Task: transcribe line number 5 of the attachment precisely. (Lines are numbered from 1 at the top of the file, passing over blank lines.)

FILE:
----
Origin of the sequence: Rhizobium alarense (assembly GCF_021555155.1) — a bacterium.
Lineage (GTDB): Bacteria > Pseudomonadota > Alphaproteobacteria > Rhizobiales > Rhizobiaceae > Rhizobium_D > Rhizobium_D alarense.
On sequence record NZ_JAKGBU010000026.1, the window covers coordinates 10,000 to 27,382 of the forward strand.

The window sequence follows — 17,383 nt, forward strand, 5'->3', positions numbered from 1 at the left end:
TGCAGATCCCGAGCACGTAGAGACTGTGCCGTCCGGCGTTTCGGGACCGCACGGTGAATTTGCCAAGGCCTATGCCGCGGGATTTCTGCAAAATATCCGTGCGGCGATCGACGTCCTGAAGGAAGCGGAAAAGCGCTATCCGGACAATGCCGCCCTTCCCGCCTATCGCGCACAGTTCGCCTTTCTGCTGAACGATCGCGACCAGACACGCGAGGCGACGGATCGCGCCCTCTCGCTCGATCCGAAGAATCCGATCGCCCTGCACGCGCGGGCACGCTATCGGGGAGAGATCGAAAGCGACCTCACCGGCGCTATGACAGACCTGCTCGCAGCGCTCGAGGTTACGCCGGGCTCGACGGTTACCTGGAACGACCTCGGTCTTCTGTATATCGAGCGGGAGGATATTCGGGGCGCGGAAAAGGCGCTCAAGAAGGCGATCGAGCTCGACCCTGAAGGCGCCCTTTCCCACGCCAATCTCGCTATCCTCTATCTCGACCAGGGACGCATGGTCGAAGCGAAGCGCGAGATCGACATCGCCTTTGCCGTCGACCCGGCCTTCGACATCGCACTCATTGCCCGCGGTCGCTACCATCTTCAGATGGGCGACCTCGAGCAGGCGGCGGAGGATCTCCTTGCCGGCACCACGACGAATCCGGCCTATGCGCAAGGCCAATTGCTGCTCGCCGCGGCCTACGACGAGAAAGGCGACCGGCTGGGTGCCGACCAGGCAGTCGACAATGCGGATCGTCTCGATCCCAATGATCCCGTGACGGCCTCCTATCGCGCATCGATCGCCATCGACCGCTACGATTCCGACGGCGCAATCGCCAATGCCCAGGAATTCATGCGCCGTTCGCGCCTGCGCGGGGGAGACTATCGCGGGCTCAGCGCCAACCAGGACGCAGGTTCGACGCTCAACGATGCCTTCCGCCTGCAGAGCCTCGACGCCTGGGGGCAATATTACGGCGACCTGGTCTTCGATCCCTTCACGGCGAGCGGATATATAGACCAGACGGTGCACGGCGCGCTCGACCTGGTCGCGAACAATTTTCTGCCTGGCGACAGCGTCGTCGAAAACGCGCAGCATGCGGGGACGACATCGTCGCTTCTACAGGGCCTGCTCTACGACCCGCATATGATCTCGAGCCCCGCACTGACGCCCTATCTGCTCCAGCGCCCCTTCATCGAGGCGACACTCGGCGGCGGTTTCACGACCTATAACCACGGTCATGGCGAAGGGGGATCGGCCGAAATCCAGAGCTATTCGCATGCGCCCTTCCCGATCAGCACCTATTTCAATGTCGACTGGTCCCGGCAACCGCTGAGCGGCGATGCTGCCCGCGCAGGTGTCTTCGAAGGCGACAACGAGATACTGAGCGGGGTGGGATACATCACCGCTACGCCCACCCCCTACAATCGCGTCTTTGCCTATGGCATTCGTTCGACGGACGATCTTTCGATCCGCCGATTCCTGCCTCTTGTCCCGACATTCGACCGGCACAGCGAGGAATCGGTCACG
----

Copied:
TGCAGATCCCGAGCACGTAGAGACTGTGCCGTCCGGCGTTTCGGGACCGCACGGTGAATTTGCCAAGGCCTATGCCGCGGGATTTCTGCAAAATATCCGTGCGGCGATCGACGTCCTGAAGGAAGCGGAAAAGCGCTATCCGGACAATGCCGCCCTTCCCGCCTATCGCGCACAGTTCGCCTTTCTGCTGAACGATCGCGACCAGACACGCGAGGCGACGGATCGCGCCCTCTCGCTCGATCCGAAGAATCCGATCGCCCTGCACGCGCGGGCACGCTATCGGGGAGAGATCGAAAGCGACCTCACCGGCGCTATGACAGACCTGCTCGCAGCGCTCGAGGTTACGCCGGGCTCGACGGTTACCTGGAACGACCTCGGTCTTCTGTATATCGAGCGGGAGGATATTCGGGGCGCGGAAAAGGCGCTCAAGAAGGCGATCGAGCTCGACCCTGAAGGCGCCCTTTCCCACGCCAATCTCGCTATCCTCTATCTCGACCAGGGACGCATGGTCGAAGCGAAGCGCGAGATCGACATCGCCTTTGCCGTCGACCCGGCCTTCGACATCGCACTCATTGCCCGCGGTCGCTACCATCTTCAGATGGGCGACCTCGAGCAGGCGGCGGAGGATCTCCTTGCCGGCACCACGACGAATCCGGCCTATGCGCAAGGCCAATTGCTGCTCGCCGCGGCCTACGACGAGAAAGGCGACCGGCTGGGTGCCGACCAGGCAGTCGACAATGCGGATCGTCTCGATCCCAATGATCCCGTGACGGCCTCCTATCGCGCATCGATCGCCATCGACCGCTACGATTCCGACGGCGCAATCGCCAATGCCCAGGAATTCATGCGCCGTTCGCGCCTGCGCGGGGGAGACTATCGCGGGCTCAGCGCCAACCAGGACGCAGGTTCGACGCTCAACGATGCCTTCCGCCTGCAGAGCCTCGACGCCTGGGGGCAATATTACGGCGACCTGGTCTTCGATCCCTTCACGGCGAGCGGATATATAGACCAGACGGTGCACGGCGCGCTCGACCTGGTCGCGAACAATTTTCTGCCTGGCGACAGCGTCGTCGAAAACGCGCAGCATGCGGGGACGACATCGTCGCTTCTACAGGGCCTGCTCTACGACCCGCATATGATCTCGAGCCCCGCACTGACGCCCTATCTGCTCCAGCGCCCCTTCATCGAGGCGACACTCGGCGGCGGTTTCACGACCTATAACCACGGTCATGGCGAAGGGGGATCGGCCGAAATCCAGAGCTATTCGCATGCGCCCTTCCCGATCAGCACCTATTTCAATGTCGACTGGTCCCGGCAACCGCTGAGCGGCGATGCTGCCCGCGCAGGTGTCTTCGAAGGCGACAACGAGATACTGAGCGGGGTGGGATACATCACCGCTACGCCCACCCCCTACAATCGCGTCTTTGCCTATGGCATTCGTTCGACGGACGATCTTTCGATCCGCCGATTCCTGCCTCTTGTCCCGACATTCGACCGGCACAGCGAGGAATCGGTCACG